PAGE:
If a charity fundraiser knocks on your door, is it cold calling?

Posted by Ben Brice, 5th February 2015
This was just one of the questions the Fundraising Standards Board (FRSB) considered following a complaint it received about Battersea Dogs & Cats Home.

The complaint came from a householder who had been approached on their doorstep by a charity fundraiser despite a ‘No Cold Calling’ sign being clearly displayed.

There is currently no law against doorstop cold calling in the UK, although there are legal provisions giving householders the right to cancel contracts they may have entered into as a result of such a visit.  Also, the legal position on ‘No Cold Calling’ signs is ambiguous, particularly as to whether they apply to charities as well as businesses.  The FRSB therefore considered the complaint in light of the Institute of Fundraising’s Code of Fundraising Practice, which requires fundraisers to follow “respectful” fundraising practices.

Announcing the results of its investigation, the FRSB said that Battersea Dogs & Cats Home had not acted disrespectfully towards the complainant as it had taken immediate actions to suppress the address on its records and ensure no repeat visits. In addition, as the law around ‘No Cold Calling’ signs was unclear, the charity was not acting disrespectfully by continuing to visit households that displayed such signs.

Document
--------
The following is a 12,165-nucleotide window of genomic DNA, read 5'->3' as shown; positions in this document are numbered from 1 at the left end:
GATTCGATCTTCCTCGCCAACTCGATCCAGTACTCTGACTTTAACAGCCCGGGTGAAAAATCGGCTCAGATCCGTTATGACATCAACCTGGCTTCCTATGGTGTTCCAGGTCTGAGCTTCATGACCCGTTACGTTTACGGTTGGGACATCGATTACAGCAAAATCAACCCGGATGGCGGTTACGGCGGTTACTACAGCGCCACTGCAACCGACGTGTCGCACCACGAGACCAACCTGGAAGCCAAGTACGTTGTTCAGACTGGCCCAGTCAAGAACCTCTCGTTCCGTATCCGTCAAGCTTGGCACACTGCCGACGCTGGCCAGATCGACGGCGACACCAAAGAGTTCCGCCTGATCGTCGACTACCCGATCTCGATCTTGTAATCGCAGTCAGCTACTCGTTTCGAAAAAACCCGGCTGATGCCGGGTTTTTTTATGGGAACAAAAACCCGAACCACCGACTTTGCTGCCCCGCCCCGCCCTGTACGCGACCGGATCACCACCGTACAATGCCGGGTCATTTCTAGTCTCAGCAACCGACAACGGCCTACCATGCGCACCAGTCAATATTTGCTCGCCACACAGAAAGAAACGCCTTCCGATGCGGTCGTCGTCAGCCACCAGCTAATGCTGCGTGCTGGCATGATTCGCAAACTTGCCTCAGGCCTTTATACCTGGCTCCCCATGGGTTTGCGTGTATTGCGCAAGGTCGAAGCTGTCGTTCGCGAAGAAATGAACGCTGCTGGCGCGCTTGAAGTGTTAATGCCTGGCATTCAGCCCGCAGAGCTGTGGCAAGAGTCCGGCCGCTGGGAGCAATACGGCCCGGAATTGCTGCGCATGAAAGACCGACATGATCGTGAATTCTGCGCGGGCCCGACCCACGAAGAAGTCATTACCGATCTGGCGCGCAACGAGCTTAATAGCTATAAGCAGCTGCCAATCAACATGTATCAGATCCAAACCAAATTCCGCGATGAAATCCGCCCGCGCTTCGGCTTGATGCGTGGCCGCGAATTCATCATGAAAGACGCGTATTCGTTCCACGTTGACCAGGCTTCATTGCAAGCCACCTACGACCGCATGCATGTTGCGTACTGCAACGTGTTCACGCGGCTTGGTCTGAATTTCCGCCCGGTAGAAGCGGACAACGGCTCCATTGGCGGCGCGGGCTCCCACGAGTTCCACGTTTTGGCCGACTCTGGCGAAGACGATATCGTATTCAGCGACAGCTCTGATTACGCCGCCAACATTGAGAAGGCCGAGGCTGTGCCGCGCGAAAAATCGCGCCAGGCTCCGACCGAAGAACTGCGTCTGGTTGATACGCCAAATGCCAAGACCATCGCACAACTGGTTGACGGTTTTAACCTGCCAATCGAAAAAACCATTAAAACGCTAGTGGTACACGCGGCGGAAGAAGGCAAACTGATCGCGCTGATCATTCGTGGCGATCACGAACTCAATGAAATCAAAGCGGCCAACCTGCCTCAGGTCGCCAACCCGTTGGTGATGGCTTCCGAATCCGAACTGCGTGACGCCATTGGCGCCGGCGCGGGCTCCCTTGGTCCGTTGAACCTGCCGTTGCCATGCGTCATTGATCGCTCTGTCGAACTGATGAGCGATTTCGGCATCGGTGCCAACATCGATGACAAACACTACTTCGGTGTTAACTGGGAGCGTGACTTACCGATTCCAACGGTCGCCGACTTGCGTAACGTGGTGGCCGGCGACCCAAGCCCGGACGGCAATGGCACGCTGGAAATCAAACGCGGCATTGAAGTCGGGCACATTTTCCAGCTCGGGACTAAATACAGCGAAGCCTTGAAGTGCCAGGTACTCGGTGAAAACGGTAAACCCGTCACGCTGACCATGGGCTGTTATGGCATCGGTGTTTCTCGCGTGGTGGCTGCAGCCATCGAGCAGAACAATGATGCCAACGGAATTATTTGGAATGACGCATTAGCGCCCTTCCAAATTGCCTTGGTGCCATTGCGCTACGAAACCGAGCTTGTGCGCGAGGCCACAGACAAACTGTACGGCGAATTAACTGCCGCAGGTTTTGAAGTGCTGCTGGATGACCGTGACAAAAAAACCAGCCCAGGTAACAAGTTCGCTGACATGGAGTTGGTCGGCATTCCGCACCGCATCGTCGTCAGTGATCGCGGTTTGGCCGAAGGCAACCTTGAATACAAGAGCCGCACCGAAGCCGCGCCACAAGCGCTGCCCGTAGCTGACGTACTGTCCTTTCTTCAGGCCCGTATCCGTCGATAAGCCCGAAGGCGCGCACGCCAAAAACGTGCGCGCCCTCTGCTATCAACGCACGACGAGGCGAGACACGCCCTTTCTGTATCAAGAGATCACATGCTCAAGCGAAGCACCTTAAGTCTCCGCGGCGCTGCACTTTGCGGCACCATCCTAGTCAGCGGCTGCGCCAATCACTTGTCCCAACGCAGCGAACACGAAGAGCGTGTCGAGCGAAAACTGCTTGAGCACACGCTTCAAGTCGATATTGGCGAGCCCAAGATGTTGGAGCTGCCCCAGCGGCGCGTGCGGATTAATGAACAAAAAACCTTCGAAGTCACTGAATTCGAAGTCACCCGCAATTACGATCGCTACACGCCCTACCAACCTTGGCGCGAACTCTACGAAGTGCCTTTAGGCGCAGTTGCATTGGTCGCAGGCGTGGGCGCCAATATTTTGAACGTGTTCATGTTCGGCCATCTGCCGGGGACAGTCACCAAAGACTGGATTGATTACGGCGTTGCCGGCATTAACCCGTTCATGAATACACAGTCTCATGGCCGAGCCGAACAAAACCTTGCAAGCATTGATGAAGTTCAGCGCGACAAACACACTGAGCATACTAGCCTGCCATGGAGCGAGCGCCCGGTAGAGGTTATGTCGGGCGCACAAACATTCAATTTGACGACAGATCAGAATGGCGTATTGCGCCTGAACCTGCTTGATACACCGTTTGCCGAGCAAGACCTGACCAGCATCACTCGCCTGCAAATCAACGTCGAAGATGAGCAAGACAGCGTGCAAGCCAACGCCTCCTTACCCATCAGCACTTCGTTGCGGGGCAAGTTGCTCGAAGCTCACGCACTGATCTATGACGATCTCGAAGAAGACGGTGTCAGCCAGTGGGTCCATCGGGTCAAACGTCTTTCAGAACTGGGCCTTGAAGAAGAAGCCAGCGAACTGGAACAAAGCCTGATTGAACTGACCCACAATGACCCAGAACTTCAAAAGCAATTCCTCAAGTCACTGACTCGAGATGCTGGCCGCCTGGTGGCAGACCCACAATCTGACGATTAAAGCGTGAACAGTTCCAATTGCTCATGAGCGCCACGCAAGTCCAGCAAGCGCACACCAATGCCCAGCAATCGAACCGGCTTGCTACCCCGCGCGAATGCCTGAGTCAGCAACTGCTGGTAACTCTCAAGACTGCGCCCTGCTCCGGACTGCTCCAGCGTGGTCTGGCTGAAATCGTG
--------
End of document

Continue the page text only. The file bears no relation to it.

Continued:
Despite ruling in the charity’s favour, the Board also made some recommendations to charities and the wider industry on this increasingly thorny issue:

  • Charities should be aware of the potential reputational damage of ignoring ‘No Cold Calling’ signs and should consider their fundraising policies in light of this risk;
  • Research should be carried out to determine the views of the public on whether ‘No Cold Calling’ signage applies to charities, the results of which should inform possible changes to the industry Code;
  • The charity sector should consider the possibility of introducing a doorstep fundraising preference service, similar to the Mailing Preference Service and the Telephone Preference Service; and
  • It urged the Institute of Fundraising to prioritise its review of this issue to provide clarity for the sector.

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